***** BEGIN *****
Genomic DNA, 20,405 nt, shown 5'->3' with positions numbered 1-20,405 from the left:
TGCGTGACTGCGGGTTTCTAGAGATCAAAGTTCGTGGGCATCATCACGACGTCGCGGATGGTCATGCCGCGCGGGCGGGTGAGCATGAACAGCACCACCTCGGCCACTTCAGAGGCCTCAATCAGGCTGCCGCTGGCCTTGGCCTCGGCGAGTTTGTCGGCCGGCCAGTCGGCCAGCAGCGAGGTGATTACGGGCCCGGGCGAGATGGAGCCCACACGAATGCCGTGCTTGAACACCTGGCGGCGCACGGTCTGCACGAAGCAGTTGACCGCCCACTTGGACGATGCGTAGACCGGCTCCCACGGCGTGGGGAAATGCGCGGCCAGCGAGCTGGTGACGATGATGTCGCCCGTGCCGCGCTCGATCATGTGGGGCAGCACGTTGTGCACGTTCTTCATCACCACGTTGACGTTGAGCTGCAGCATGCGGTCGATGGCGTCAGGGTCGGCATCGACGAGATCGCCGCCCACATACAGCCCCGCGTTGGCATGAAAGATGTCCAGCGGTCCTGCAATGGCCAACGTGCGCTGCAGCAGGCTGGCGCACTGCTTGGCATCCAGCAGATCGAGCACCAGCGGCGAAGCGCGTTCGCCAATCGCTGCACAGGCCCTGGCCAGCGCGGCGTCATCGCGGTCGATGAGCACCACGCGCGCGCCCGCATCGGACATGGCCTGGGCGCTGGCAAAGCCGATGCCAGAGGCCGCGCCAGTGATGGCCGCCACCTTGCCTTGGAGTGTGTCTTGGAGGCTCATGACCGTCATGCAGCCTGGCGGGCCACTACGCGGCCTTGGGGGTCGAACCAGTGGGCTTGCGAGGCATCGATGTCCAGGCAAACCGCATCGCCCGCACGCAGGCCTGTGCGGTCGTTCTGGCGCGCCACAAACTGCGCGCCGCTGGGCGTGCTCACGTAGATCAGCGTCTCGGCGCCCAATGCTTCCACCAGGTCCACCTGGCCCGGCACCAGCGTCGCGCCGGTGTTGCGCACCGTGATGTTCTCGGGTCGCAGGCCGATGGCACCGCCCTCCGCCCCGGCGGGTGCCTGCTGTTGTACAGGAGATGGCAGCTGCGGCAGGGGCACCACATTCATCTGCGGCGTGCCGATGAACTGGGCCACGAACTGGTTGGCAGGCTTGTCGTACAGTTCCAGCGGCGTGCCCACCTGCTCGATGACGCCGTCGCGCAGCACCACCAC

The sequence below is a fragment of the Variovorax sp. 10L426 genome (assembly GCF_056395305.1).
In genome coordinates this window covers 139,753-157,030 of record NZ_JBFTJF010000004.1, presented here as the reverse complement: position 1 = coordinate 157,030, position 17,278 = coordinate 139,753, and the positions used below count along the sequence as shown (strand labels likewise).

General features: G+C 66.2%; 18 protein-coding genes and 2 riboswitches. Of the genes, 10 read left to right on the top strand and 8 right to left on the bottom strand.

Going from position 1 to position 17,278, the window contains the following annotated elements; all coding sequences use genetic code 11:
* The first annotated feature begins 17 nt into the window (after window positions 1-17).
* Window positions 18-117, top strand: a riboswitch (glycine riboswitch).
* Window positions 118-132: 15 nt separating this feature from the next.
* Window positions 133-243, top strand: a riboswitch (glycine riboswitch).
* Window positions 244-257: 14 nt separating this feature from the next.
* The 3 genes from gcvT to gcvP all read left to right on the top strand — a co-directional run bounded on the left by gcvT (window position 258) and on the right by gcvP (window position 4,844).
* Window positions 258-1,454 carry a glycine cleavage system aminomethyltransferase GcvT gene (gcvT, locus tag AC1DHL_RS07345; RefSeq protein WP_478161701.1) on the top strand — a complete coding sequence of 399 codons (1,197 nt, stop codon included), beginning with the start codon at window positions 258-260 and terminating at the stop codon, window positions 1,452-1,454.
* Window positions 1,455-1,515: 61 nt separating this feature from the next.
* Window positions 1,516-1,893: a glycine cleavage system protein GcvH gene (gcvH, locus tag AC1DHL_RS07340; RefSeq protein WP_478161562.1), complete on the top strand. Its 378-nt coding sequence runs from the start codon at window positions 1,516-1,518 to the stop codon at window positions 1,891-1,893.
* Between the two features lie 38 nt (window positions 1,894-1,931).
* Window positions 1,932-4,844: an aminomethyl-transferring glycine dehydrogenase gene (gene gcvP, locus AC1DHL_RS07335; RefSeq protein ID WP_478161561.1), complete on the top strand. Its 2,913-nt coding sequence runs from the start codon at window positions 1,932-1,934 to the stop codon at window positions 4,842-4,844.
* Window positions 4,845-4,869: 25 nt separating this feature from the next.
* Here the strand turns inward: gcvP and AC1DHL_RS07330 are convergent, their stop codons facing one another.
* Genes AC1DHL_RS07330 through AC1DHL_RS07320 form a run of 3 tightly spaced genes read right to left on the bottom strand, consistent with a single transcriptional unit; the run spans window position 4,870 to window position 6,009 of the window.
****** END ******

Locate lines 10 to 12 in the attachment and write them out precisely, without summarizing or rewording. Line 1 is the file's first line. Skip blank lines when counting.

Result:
* Window positions 133-243, top strand: a riboswitch (glycine riboswitch).
* Window positions 244-257: 14 nt separating this feature from the next.
* The 3 genes from gcvT to gcvP all read left to right on the top strand — a co-directional run bounded on the left by gcvT (window position 258) and on the right by gcvP (window position 4,844).